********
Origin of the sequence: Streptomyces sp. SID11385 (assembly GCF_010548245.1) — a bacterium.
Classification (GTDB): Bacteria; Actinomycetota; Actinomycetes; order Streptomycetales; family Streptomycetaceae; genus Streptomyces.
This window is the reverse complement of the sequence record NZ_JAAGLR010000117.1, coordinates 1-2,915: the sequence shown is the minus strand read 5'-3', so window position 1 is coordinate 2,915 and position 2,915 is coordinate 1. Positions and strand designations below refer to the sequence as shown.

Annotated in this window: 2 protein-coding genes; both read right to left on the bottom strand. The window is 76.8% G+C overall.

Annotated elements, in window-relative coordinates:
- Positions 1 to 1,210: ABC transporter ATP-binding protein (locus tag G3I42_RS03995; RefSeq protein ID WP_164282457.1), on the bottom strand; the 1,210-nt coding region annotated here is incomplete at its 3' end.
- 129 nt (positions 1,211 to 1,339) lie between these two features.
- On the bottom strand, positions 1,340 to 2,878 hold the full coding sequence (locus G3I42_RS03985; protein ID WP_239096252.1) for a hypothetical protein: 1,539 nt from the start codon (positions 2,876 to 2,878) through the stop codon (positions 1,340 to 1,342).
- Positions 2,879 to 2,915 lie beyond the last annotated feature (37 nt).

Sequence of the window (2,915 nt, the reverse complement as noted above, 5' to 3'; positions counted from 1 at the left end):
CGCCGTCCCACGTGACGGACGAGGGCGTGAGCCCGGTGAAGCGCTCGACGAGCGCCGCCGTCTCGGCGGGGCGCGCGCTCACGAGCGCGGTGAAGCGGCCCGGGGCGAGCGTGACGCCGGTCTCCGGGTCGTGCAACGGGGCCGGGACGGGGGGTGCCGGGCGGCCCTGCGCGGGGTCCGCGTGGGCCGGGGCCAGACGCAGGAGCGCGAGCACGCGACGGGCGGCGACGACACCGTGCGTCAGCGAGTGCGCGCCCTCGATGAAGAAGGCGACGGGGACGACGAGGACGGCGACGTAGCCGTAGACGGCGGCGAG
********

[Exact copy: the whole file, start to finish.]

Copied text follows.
Origin of the sequence: Streptomyces sp. SID11385 (assembly GCF_010548245.1) — a bacterium.
Classification (GTDB): Bacteria; Actinomycetota; Actinomycetes; order Streptomycetales; family Streptomycetaceae; genus Streptomyces.
This window is the reverse complement of the sequence record NZ_JAAGLR010000117.1, coordinates 1-2,915: the sequence shown is the minus strand read 5'-3', so window position 1 is coordinate 2,915 and position 2,915 is coordinate 1. Positions and strand designations below refer to the sequence as shown.

Annotated in this window: 2 protein-coding genes; both read right to left on the bottom strand. The window is 76.8% G+C overall.

Annotated elements, in window-relative coordinates:
- Positions 1 to 1,210: ABC transporter ATP-binding protein (locus tag G3I42_RS03995; RefSeq protein ID WP_164282457.1), on the bottom strand; the 1,210-nt coding region annotated here is incomplete at its 3' end.
- 129 nt (positions 1,211 to 1,339) lie between these two features.
- On the bottom strand, positions 1,340 to 2,878 hold the full coding sequence (locus G3I42_RS03985; protein ID WP_239096252.1) for a hypothetical protein: 1,539 nt from the start codon (positions 2,876 to 2,878) through the stop codon (positions 1,340 to 1,342).
- Positions 2,879 to 2,915 lie beyond the last annotated feature (37 nt).

Sequence of the window (2,915 nt, the reverse complement as noted above, 5' to 3'; positions counted from 1 at the left end):
CGCCGTCCCACGTGACGGACGAGGGCGTGAGCCCGGTGAAGCGCTCGACGAGCGCCGCCGTCTCGGCGGGGCGCGCGCTCACGAGCGCGGTGAAGCGGCCCGGGGCGAGCGTGACGCCGGTCTCCGGGTCGTGCAACGGGGCCGGGACGGGGGGTGCCGGGCGGCCCTGCGCGGGGTCCGCGTGGGCCGGGGCCAGACGCAGGAGCGCGAGCACGCGACGGGCGGCGACGACACCGTGCGTCAGCGAGTGCGCGCCCTCGATGAAGAAGGCGACGGGGACGACGAGGACGGCGACGTAGCCGTAGACGGCGGCGAG